Go to action. While Wilson has gone to the toilet, you lend his phone for testing - you know that he is using Tinder, and the unlock code is visible by the finger on the screen. Speak to your unpaid probationary probationers so they won't call you on the phone and say nothing to Wilson - and hurry to a secluded and deserted corner of your office in the fiction department for older school age. There you open Tinder on both phones. Continue svaypit until you get a match, and then write a short script in Python using pynderfor spooling Tinder API calls. You place Wilson in the middle of San Francisco Bay, and then you try to determine its coordinates by changing your location pixel by pixel to find the point when the distance between you changes from one round number to another.

But something is wrong. Evening came, it was dinner time, and you have not yet found Wilson. You seem to be getting close, but not enough. Circles are sometimes painfully close to the intersection, but usually do not give a meaningful answer where Wilson is. You begin to despair. Right this second, Steve Stevington may sign a new contract with Peter Thiel and Aunt Martha. Perhaps he has already updated your company’s LinkedIn page, renamed you “advisor”, “assistant” or “former CEO”. The library closes - and you move to the pantry. Wilson continues to call, but probationers do not give you up on probation. Even a fleeting thought of giving them a job jumps.

Frustrated, you take a step back and hit your head on the bottom shelf. Getting out of a heap of cleaning products, you are considering the possibility that the assumptions may be wrong. Tinder may not just round off exact distances. You take a snack from a library employee's refrigerator to help the thinking process. Stop drawing circles and start walking along the lines around the true location of Wilson, putting a mark on each change of distance.

At two o'clock in the morning everything becomes clear.

Placing Marks on a Map Based on Tinder Distances

Now Tinder so jealously guards the privacy of users that it breaks off the boring clips of conventional geometry. He abandoned Euclid. He does not need the Haversinus formula.. Instead, in calculating the distance between matches, Tinder uses two innovations.

First, and most importantly, it divides the city into squares of about 1 × 1 mile. When calculating the distance, the target location is tied to the center of the current grid square. Then, the approximate distance between you and this anchored location is calculated and returned .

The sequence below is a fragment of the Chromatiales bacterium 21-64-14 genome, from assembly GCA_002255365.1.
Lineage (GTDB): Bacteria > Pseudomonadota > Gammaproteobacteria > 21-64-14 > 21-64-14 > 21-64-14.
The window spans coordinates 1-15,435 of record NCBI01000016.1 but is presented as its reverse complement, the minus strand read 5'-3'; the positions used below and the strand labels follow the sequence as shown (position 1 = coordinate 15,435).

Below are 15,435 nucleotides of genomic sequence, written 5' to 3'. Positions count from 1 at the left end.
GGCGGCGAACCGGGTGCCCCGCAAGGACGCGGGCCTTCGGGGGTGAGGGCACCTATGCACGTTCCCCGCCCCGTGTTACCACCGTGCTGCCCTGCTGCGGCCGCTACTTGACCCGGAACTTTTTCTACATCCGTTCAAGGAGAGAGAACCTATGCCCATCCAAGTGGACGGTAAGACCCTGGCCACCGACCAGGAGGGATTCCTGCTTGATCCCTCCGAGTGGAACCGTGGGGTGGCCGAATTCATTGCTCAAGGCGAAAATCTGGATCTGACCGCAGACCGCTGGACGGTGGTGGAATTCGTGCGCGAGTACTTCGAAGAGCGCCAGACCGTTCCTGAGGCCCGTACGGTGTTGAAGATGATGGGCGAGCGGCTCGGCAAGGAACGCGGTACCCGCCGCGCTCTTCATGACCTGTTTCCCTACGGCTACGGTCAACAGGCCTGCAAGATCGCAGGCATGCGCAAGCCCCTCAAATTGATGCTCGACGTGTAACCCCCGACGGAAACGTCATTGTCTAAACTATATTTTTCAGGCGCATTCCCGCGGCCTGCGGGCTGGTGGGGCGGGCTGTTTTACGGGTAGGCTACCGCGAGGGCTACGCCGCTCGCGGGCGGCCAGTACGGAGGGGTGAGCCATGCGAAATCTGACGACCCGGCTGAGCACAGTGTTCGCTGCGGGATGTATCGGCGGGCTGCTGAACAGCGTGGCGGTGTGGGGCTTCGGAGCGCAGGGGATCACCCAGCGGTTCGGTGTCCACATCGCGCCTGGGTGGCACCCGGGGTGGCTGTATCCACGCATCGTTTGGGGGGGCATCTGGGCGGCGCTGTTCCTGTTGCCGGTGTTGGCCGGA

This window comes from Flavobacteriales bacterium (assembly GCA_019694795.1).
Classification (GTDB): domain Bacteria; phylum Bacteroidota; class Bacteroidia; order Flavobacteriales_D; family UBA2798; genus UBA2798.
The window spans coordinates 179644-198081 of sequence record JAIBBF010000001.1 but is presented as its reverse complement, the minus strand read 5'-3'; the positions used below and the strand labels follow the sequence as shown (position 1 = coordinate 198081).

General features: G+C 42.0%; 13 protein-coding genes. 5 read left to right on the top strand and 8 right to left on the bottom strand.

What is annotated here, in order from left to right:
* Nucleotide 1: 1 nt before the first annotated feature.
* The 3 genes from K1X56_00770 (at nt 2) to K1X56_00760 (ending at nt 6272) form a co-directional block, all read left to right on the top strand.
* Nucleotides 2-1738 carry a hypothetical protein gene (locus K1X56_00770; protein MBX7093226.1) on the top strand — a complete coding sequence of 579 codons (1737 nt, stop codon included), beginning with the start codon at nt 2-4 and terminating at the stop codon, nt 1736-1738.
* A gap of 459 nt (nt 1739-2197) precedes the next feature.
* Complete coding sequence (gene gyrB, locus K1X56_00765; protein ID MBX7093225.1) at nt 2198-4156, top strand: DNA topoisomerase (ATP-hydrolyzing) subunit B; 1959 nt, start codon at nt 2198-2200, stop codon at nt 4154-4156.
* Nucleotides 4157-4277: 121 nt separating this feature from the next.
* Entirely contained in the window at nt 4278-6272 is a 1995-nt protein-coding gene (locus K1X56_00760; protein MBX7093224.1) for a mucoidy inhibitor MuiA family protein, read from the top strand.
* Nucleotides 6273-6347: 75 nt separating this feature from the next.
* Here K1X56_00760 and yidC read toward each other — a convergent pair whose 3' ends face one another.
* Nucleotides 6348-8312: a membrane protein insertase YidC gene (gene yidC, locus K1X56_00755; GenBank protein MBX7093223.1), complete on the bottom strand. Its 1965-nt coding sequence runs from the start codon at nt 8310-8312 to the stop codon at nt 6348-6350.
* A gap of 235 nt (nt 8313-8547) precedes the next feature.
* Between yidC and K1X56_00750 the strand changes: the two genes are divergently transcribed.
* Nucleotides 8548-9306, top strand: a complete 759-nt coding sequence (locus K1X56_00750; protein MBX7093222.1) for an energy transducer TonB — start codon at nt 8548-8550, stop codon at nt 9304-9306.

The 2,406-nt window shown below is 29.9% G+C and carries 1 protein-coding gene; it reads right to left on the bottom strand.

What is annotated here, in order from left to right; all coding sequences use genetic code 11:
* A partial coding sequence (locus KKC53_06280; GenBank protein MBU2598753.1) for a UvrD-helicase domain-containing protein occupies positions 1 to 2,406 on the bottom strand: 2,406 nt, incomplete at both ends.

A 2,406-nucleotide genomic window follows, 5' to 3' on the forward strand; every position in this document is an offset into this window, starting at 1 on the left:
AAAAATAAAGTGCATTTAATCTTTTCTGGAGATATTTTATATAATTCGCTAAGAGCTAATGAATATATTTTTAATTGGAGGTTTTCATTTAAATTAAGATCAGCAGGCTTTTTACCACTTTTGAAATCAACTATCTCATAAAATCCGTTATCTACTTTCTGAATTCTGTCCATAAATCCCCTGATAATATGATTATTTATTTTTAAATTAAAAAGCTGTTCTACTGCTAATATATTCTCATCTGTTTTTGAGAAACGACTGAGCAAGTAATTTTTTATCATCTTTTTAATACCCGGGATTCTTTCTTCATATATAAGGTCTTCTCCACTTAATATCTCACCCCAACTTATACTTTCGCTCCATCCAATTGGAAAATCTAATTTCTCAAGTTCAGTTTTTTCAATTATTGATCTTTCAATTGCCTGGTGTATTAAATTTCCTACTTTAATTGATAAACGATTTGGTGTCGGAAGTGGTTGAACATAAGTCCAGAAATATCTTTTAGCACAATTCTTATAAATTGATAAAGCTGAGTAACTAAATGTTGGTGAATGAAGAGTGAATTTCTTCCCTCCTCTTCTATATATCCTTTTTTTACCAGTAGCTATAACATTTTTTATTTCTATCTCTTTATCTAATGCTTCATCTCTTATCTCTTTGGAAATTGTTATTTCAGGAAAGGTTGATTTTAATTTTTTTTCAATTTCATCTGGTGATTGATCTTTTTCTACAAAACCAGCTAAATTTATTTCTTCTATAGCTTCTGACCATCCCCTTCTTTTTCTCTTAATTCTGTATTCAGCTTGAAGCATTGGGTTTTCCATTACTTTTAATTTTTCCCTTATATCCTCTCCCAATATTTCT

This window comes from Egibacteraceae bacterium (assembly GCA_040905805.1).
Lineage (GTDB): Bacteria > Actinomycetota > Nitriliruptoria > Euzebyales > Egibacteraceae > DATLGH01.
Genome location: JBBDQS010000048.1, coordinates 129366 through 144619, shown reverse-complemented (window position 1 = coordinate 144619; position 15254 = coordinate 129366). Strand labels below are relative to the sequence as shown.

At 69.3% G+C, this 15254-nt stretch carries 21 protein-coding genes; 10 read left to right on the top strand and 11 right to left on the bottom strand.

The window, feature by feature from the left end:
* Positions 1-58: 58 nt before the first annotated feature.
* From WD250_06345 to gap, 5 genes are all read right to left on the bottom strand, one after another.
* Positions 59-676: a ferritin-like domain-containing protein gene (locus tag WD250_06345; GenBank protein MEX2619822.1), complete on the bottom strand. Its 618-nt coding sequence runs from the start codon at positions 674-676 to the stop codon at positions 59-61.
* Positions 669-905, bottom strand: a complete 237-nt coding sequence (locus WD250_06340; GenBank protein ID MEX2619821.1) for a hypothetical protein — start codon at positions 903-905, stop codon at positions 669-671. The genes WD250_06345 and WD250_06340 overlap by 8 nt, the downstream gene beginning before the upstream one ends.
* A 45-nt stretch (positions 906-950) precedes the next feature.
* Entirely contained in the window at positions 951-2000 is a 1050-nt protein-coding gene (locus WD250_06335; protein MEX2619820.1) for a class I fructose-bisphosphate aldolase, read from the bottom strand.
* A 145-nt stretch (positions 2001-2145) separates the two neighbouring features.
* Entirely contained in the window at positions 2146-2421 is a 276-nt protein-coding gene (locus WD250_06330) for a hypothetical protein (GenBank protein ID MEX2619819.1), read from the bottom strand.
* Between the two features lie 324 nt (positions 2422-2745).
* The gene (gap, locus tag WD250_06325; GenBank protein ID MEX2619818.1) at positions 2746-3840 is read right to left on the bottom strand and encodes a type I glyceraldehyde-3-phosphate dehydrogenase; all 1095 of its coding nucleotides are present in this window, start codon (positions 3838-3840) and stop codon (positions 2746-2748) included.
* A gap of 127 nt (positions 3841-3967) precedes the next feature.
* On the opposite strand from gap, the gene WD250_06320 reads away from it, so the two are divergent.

Tinder binds user locations to the grid

Secondly, it calculates distances as if by its unique formula. For this, a map of coarse, predetermined distances is taken - and superimposed on the center of the square of the target. Tinder looks up the attacker's location in this overlay and returns the appropriate distance. In a normal Euclidean distance calculation, this would be a set of concentric circles.

But Tinder seems to use a concentric square overlap with strange rounding at the corners as it moves away from the target.

Among other things, this means that Tinder often returns slightly wrong distances. You suspect that rounding corners are necessary to correct for too irregular distances, which are located northeast of each other.

Mesh snapping is a key innovation in the Tinder approach. This means that Tinder will always return the same distance if the target is anywhere within the specified grid square. Your trilateration exploit won't work. And if Tinder correctly implemented the grid binding, then no purely remote exploit will ever work. There is no way to find a target's location with greater accuracy than the edges of one of the grid squares (approximately) 1 × 1 mile. Even such crude surveillance can make Tinder users think. But in fact, this is quite a reasonable behavior for the application, whose main function is to tell strangers where you are about.

You really do not know why Tinder applies such a strange layer of squares with rounded corners. As long as user locations are tied to the grid, Tinder could use the normal Euclidean distance without risking privacy. Perhaps just a new metric is calculated faster, and despite the precepts of Gordon Moore, computers are still limited. However, all this leads to the conclusion that Tinder is safe - in this very narrow aspect - and you screwed up.

The library is in complete darkness, not counting the green glow of the copier. You sadly, but carefully cover the tracks. You clean the storeroom and throw Wilson's phone into an industrial library shredder. You leave through the main entrance, steal a badly fastened bicycle and sadly roll home.

The next morning, Steve Stevington gives you one of a couple of co-directors, who he worked on in his secret daytime pottery classes. This is absolutely disgusting. It would be better if he gave you one of a couple of ten-dollar bills and stayed in the office. He worked a little and poorly, and you had to hold many meetings and lie a lot - usually this is his job. But at least he didn't steal your company. You pour Wilson's coffee into your ridiculous mug and wish health to your good friend.

When you fall asleep at night, thoughts of what is happening with the Tinder grid at the North Pole climb into your head ...

Your code from this article is published on Github . Please inform yourself if you have any questions or find any errors.